http://www.idahomotorpool.com/

They expand out to an 18ftX11ft room... not too bad? A little more costly than your current setup, though!
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Old 07-18-2009   #52
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Tom,
Your Elcan sounds quite amazing, what's it doing on the "right" side of the continent?

Burninfilm,
checked out the link, nice addition, I could live in there--unfortunately darkrooms are so damn well, dark. Maybe an Abrams tank to park next to it. Wonder what that will sell for.

Thanks for all the nice comments folks.
Gene
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Old 01-12-2012   #53
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Just want to revive this thread, another one of these are on eBay right now, about 3 more days to go. Search for item# 380401029510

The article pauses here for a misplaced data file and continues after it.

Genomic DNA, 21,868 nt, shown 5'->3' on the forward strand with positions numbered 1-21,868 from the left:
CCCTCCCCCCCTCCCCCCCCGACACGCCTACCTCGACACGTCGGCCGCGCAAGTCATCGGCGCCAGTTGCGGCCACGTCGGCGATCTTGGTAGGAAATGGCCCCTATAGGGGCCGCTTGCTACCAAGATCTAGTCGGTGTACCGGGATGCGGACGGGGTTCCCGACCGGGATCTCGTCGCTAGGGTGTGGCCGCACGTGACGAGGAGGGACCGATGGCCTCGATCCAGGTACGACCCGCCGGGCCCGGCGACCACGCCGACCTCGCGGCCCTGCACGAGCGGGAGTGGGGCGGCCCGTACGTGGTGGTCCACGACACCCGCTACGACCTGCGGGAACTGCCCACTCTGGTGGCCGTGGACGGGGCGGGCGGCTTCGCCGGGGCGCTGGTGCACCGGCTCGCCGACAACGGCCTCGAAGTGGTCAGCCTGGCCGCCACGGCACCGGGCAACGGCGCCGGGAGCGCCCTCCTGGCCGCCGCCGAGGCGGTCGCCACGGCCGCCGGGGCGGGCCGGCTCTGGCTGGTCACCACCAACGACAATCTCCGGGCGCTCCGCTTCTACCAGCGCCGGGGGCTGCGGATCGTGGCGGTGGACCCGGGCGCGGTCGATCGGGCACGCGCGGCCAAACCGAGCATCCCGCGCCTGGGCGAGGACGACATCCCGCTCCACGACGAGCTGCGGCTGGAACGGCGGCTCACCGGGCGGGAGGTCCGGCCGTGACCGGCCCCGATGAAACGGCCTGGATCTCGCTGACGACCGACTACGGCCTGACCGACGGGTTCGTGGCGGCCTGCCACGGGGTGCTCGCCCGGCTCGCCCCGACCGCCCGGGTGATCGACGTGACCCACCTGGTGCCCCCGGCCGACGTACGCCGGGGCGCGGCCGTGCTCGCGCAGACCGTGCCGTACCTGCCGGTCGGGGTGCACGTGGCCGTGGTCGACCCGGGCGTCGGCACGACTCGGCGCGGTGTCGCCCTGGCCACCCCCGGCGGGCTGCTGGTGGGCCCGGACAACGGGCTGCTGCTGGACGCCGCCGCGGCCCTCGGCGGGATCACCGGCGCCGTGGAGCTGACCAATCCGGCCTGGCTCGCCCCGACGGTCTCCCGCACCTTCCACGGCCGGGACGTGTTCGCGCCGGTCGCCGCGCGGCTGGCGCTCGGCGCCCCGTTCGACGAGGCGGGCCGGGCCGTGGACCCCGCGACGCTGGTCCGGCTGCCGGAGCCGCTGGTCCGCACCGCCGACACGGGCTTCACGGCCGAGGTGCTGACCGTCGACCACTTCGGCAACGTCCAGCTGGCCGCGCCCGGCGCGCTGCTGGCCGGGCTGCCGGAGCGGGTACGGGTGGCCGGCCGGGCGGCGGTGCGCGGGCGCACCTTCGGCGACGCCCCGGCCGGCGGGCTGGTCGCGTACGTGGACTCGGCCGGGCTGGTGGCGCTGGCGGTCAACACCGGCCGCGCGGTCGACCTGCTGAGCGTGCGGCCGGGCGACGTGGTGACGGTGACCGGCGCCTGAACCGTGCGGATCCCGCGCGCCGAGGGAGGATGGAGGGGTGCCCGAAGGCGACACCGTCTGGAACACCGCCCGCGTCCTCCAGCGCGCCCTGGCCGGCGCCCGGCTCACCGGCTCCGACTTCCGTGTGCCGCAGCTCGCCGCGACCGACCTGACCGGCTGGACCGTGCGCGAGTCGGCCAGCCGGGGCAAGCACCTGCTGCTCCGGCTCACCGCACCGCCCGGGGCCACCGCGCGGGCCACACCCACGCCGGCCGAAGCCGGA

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Old 01-15-2012   #54
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You guys should check out Eugene O. Goldbeck's darkroom. He was a panorama photographer. He used hand hewn trays for development.
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Old 01-16-2012   #55
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When I am rich and king of my own country I will have one of these on the roof of my palace. And the intercom thing is amazing!
I have been inflicted by a new strain of GAS - DAS: Darkroom Acquisition Syndrome.